Syrian Refugees Leave Beirut For Resettlement In Italy

Syrian Refugees Leave Beirut For Resettlement In Italy

Eighty-one refugees, most of them Syrian, flew from Beirut to Italy under a project organised by a Catholic charity.

The refugees were selected as part of a European project called ''Humanitarian Corridors'' organised by Italy-based Catholic charity Sant'Egidio, the Federation of Evangelical Churches and the Valdese Evangelical Church. The project is backed by Italy's interior and foreign ministries.

Under the project, some 200 refugees have left Lebanon to set up a new life in Italy since February.

''Humanitarian corridors were promoted by the community of Sant'Egidio a Catholic charity known all over the world because we cooperated with the Holy Father in rescuing the 12 refugees from Lesbos. And with the cooperation of the Protestant churches of Italy, we prepare this project that permit already to invite 200 refugees from Lebanon. Today, the project will permit to other 81 Syrian refugees to arrive to Italy,'' said Massimiliano Signifredi, from the charity Sant'Egidio.

In April, Sant' Egidio brought over 12 Syrian refugees on Pope Francis' return flight from the island of Lesbos in Greece. Those families have been housed in local communities.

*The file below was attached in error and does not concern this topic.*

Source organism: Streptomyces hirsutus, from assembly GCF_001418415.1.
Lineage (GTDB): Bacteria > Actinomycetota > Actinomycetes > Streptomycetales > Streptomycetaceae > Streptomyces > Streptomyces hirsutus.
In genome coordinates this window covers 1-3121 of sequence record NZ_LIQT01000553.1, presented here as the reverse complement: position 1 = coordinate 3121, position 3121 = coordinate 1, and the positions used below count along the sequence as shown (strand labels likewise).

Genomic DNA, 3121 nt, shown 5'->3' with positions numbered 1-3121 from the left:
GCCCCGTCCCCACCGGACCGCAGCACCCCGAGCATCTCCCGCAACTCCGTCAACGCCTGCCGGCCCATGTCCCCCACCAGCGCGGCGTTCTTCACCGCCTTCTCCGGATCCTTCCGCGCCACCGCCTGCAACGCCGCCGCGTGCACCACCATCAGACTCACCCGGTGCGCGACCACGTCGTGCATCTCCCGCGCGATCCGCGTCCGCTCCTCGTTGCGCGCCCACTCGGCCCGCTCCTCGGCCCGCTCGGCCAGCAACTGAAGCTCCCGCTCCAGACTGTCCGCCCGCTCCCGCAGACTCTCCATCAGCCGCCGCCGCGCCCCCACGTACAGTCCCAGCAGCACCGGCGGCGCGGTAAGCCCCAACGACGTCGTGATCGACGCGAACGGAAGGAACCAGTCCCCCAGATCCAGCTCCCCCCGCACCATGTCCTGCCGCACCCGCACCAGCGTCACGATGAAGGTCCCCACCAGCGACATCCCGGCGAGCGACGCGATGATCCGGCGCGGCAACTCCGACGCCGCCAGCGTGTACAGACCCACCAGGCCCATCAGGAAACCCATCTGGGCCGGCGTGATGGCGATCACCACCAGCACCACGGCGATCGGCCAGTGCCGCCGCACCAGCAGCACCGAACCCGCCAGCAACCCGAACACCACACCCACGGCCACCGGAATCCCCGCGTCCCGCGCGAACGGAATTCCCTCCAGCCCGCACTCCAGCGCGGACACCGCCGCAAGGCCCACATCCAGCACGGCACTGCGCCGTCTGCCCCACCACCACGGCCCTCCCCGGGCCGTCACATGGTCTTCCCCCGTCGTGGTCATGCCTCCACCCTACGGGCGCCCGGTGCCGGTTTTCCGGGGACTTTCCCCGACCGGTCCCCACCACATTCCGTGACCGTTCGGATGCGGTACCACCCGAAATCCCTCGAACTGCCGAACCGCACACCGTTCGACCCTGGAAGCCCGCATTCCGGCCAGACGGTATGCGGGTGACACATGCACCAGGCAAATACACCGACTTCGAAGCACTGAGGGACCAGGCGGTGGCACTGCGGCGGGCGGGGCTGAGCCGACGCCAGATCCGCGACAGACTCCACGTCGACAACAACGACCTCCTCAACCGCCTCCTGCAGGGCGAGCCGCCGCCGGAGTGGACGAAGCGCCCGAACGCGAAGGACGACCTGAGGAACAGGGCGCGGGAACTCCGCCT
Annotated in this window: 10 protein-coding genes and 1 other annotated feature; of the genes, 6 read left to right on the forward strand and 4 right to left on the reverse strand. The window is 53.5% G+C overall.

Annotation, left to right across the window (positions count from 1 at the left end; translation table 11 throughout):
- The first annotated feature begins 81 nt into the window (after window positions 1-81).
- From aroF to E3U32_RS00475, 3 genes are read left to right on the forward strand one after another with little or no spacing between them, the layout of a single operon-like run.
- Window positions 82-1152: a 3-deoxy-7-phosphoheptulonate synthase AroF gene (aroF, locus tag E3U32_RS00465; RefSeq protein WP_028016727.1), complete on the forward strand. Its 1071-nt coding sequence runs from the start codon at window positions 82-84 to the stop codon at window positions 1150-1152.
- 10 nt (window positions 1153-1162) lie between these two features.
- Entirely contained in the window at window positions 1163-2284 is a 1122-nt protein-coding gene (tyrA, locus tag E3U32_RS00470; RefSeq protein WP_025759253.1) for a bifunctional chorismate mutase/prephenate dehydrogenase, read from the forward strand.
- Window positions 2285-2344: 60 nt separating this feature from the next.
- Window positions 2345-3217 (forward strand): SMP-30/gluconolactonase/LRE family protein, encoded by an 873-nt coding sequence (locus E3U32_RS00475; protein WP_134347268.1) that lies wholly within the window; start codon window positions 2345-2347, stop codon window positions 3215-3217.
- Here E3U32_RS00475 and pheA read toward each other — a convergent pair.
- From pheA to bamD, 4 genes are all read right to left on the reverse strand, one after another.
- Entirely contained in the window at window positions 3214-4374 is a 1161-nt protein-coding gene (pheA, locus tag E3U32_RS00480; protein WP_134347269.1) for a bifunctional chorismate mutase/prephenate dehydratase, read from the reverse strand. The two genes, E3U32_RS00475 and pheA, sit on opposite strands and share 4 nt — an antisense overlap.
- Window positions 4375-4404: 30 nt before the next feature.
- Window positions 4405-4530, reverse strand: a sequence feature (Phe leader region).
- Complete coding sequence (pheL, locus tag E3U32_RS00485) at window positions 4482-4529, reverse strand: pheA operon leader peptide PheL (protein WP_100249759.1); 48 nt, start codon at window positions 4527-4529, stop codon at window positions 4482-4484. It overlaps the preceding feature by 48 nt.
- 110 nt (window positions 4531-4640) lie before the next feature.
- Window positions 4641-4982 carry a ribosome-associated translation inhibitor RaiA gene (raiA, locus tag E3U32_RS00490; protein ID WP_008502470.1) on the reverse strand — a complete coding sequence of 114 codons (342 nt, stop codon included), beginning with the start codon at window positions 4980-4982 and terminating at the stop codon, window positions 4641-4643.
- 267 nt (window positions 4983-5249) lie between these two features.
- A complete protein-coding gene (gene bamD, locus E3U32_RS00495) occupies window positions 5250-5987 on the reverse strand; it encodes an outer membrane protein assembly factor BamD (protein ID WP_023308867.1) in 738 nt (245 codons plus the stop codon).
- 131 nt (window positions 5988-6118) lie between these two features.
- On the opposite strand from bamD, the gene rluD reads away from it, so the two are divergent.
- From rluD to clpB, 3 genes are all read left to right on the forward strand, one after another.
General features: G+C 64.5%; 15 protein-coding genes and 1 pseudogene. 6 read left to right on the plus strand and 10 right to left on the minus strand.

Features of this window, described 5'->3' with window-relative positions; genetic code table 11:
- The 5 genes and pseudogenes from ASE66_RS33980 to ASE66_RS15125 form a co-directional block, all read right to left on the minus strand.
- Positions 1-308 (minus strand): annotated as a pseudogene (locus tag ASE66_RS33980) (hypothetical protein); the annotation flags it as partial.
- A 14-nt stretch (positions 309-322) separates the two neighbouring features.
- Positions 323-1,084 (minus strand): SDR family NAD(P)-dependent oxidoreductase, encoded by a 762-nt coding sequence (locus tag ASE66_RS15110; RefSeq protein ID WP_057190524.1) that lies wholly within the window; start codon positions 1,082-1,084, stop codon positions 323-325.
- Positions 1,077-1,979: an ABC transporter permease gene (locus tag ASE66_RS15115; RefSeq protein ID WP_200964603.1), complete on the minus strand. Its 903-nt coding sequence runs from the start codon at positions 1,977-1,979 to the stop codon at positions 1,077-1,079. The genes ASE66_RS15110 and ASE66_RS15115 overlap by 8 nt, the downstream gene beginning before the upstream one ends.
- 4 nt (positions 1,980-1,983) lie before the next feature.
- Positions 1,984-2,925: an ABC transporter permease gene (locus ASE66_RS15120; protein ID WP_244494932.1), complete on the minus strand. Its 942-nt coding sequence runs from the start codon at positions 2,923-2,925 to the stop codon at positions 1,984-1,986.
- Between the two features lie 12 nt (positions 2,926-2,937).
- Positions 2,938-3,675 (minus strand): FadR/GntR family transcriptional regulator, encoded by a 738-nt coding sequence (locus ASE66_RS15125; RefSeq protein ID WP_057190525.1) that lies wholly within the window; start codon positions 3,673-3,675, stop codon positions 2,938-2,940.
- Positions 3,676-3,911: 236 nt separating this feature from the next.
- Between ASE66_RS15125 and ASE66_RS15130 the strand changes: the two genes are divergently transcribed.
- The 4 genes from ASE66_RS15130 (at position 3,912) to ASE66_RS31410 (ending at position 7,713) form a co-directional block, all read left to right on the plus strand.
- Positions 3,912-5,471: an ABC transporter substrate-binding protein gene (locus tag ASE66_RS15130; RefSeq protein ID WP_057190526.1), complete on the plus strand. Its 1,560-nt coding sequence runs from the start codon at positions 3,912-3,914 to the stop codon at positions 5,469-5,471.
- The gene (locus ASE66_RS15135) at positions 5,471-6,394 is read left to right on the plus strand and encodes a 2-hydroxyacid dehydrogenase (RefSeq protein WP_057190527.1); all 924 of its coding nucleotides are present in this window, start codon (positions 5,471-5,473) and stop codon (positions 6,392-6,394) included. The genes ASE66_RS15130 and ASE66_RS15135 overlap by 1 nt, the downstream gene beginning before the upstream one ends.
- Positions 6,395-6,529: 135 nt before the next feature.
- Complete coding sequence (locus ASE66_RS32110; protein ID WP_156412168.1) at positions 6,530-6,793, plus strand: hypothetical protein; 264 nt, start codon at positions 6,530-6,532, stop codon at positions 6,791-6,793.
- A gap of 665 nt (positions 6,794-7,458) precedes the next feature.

There are more than 1 million refugees in Lebanon who have fled the conflict in Syria.

Signifredi said many of those chosen to live in Italy were refugees with special medical cases as well as single parents and orphans.

He said the process of selecting refugees under the project ensures the safety of the refugees as well as the security of the host state.

''Humanitarian corridors is a project to preserve humanity, is based on solidarity but also on security because each person arriving to Italy must be selected and has to give the finger print so the maximum security for the state,'' he said.

A day ahead of their departure, the refugees gathered in a playground and building of a school in Beirut.

They had been living in Lebanon for the past two years.

Shady al-Yousef was one of them. He said the process was seamless.

''We found out about this project through charities, a charity we were registered in because we have a medical case. They referred them to us and they visited us at home and saw our medical cases and agreed to let us travel. It is a very good initiative and it was fast and there was a lot of attention given and hardly any complications,'' he said.

Olivia Lopez Curzi, a legal assistant to the project said although the numbers were small, the message behind the initiative was strong.

''Unfortunately it is just a tiny drop, the numbers are very little, but I think that the message is very powerful,'' she said, as she helped people prepare for their flight.

Sant' Egidio, working alongside government authorities, aims to house 1,000 refugees from various countries in Italy over two years.

At the airport, the refugees expressed hope of a better future, as well as sadness at having to leave their adopted home.

Ali Idriss, a chef and a student, said he hoped "life there would be happier and we have a new future''.

While another man Khaled Abdo said he was "sad for leaving Lebanon because that is where our families are at the moment". But he said moving to Italy would be better for his son, who is in need of specialist medical treatment.